How do you like that?

Kerouac just props himself up with one arm and drunkenly slaps us with the great fear we all share. He embodies the archetype of the selfish, self-destructive male artist, and he announces that unless we, too, are willing to be irresponsible to our relationships, we’ll never quite measure up.

“I considered this carefully, then and later,” Di Prima writes, “and allowed that at least part of me thought he was right. But nevertheless I got up and went home.”

Three cheers for di Prima!

“I’d given my word to my friend,” she explains, “and I would keep it. Maybe I was never going to be a writer, but I had to risk it. That was the risk that was hidden (like a Chinese puzzle) inside the other risk of: can I be a single mom and be a poet?”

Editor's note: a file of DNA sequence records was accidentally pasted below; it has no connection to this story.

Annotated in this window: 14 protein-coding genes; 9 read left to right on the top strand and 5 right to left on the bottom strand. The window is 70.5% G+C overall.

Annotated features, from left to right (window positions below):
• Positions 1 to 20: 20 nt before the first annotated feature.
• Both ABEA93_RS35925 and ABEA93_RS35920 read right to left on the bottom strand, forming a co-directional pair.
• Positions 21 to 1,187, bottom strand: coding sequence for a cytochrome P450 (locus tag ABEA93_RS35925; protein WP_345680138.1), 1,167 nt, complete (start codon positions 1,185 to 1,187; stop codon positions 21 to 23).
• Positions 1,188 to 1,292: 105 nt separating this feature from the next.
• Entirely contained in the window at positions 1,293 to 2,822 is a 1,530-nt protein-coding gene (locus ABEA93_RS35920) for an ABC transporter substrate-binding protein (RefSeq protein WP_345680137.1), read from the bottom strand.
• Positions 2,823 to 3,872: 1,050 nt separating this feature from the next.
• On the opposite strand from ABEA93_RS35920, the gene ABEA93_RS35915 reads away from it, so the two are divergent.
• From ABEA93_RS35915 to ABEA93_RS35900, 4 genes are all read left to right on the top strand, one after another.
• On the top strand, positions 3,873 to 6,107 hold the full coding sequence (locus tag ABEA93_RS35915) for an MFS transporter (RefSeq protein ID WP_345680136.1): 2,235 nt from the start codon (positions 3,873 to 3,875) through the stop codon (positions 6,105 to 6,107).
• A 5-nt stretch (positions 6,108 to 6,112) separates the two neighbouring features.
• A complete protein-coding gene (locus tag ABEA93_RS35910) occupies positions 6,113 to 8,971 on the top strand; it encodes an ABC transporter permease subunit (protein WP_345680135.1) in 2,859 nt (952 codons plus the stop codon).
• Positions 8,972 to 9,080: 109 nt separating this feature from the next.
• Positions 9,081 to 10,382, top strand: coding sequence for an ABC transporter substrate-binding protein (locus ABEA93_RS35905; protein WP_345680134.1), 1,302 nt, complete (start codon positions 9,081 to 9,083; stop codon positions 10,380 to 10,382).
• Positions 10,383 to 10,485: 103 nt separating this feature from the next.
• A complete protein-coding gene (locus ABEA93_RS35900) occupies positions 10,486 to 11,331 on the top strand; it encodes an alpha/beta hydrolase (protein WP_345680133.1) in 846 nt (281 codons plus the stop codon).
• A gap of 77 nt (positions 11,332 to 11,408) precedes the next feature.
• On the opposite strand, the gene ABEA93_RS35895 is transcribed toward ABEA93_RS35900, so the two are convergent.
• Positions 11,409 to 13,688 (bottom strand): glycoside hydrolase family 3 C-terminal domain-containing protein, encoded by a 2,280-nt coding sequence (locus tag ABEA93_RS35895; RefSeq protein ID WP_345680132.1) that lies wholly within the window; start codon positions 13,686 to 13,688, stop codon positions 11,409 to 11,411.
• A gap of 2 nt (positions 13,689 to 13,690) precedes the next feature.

A serious question, that one. Serious not only for moms but for all of us. Can we be present in our relationships and still do the work we feel called to do? It’s like my friend Lynn says: “A woman has to make a real effort not to dissolve into everything that needs her.” Our relationships need us, but we don’t want to dissolve. We refuse to dissolve, but we choose also to be responsible to our relationships. We’re tired of the drunk guy on the linoleum telling us we can’t do both. Women have always done both.

Looking back, di Prima recognizes what is true: Had she opted to stay that night, “there would be no poems. That is, the person who would have left a friend hanging who had done her a favor, also wouldn’t have stuck through thick and thin to the business of making poems. It is the same discipline throughout.”

The same discipline.